1. Green Bell Pepper

Green bell pepper

If you are looking for a mildly flavored pepper, green bell pepper should be your go-to pepper. It can replace poblano peppers in stuffing recipes. Unlike other bell peppers, the green bell pepper isn’t sweet, but it is sweeter than poblano pepper.

They share the same color, so if you need that green color associated with poblano, green bell peppers can seamlessly replace poblano peppers; they also have large cavities, making them good for stuffing. If you need bell peppers to be spicier, you can add some chili powder or any other spicy seasoning to them before or during preparation. Use the same measurements where the recipe calls for poblano chili but regulate the chili powder added.

2. Anaheim Peppers

Anaheim Peppers

The Anaheim Pepper is very popular in the city of Anaheim, it has a very mild flavor, and when cooked, they become slightly spicy and sweeter. So when you don’t have access to poblano pepper, but you have this guy around, you can easily make your dish with it. They have similar recipes too.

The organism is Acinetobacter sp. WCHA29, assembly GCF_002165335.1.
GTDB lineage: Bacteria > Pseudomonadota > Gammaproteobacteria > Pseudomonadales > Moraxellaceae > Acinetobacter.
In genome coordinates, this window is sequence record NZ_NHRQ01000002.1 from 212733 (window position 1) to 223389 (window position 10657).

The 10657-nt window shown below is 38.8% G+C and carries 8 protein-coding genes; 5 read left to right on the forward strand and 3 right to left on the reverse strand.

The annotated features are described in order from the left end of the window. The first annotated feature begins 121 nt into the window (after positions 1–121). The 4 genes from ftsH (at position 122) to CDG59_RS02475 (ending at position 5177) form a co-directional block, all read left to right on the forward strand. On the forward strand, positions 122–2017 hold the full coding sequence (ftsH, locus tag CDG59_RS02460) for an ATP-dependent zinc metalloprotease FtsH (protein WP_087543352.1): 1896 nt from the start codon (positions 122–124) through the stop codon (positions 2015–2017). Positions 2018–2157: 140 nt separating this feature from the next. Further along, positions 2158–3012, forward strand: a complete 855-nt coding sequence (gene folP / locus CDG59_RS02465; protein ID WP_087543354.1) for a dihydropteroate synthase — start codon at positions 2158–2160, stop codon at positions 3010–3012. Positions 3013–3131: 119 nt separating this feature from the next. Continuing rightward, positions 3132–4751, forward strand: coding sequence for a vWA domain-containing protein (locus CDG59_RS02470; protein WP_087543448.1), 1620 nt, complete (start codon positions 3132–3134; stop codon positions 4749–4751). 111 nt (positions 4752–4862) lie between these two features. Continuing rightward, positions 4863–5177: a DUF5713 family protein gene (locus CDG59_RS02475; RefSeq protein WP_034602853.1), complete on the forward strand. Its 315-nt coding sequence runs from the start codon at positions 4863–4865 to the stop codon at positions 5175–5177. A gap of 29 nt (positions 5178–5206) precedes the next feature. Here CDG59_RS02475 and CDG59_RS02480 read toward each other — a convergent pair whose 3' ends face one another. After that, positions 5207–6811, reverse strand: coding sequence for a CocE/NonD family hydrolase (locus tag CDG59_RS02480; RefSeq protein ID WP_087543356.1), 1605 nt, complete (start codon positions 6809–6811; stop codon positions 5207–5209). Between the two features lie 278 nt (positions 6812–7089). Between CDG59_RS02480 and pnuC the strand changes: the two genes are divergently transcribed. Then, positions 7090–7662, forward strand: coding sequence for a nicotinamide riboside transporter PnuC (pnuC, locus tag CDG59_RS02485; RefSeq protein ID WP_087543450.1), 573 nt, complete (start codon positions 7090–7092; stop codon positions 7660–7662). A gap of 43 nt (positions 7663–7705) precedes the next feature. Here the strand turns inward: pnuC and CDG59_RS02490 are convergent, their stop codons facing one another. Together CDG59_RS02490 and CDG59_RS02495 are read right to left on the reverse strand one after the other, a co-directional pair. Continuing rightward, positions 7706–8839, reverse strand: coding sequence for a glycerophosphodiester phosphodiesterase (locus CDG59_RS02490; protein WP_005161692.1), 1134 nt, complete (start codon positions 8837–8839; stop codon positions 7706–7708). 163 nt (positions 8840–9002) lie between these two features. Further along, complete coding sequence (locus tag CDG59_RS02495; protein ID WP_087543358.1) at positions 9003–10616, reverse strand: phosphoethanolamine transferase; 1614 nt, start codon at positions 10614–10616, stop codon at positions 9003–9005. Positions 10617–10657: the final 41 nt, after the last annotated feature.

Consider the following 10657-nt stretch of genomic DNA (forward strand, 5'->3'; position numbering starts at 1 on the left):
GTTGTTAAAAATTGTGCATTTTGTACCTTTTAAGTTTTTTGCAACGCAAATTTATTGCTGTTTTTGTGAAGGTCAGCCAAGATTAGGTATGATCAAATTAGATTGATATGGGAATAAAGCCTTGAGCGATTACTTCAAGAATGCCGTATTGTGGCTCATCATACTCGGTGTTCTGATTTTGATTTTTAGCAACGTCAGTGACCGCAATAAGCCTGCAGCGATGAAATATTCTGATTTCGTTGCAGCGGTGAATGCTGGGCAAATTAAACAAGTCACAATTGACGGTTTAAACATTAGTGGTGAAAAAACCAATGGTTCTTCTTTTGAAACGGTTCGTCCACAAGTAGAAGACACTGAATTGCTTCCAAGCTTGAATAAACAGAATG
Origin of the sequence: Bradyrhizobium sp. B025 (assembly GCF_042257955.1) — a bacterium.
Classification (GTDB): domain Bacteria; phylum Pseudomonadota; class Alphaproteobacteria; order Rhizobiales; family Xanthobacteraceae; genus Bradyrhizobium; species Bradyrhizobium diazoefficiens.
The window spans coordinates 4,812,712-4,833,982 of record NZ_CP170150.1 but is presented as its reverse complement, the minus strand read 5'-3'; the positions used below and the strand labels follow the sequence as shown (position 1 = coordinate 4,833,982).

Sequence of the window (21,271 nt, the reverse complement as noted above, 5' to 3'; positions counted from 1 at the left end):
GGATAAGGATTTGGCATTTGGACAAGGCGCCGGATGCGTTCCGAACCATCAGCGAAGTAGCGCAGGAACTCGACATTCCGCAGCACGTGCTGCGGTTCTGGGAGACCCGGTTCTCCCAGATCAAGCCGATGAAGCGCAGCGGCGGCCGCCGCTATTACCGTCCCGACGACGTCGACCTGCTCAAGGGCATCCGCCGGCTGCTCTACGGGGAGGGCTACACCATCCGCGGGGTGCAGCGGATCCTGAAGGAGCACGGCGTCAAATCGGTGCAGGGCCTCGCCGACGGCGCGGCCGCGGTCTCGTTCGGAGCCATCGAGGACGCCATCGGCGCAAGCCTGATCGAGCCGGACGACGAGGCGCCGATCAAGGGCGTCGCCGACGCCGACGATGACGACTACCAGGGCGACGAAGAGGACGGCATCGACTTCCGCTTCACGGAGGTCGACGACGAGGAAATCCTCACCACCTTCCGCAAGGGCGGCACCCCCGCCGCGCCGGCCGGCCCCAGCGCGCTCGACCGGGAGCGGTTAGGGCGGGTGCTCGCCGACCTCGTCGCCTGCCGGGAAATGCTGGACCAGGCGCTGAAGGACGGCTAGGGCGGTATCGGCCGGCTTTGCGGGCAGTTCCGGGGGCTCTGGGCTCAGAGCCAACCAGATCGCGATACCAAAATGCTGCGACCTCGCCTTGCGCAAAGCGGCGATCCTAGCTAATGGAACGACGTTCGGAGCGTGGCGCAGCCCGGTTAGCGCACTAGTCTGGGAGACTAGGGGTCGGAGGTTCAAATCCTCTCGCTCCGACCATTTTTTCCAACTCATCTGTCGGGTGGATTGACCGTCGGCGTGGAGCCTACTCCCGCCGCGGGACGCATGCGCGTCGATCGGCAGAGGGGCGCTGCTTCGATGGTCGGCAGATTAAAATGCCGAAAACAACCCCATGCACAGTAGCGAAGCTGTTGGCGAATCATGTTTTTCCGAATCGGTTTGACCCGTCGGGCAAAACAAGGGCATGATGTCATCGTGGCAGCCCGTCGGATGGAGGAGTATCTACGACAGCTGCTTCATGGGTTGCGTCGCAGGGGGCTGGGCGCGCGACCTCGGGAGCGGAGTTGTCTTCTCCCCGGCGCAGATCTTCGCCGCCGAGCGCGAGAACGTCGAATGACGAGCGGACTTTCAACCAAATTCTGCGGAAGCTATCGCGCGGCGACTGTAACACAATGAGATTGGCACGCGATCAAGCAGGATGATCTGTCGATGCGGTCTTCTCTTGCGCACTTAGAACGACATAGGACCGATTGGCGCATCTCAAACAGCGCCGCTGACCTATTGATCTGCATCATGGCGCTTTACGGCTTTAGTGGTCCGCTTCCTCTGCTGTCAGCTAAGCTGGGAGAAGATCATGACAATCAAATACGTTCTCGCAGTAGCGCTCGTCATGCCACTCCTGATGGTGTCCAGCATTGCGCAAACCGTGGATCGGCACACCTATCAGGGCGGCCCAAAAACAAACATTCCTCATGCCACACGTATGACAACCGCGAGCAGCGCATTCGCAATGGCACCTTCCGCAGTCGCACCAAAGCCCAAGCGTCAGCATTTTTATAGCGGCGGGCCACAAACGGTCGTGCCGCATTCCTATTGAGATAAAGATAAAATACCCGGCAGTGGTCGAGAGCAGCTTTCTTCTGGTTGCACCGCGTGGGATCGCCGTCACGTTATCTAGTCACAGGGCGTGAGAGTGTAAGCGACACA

Anaheim Peppers Substitutes are great for stuffing because they have wide cavities and thick skin. You can slice them and stuff them with food. Because Anaheim Peppers change to a slightly spicy flavor when cooked, it is advisable to use a reduced quantity where the recipe calls for poblano chili.

3. Cuban Pepper 

Cuban Pepper

This pepper is also called the Cubanelle or Italian frying pepper. It has a long wrinkled appearance and lighter skin, so it isn’t ideal for stuffing, but if you want to add them to your sauce or other recipes, they can add a mildly sweet flavor to your meal. They are generally not as spicy as poblano pepper. Instead, they max out at 1,000 SHU on the Scoville scale, while poblano peppers go as far as 1,500 SHU.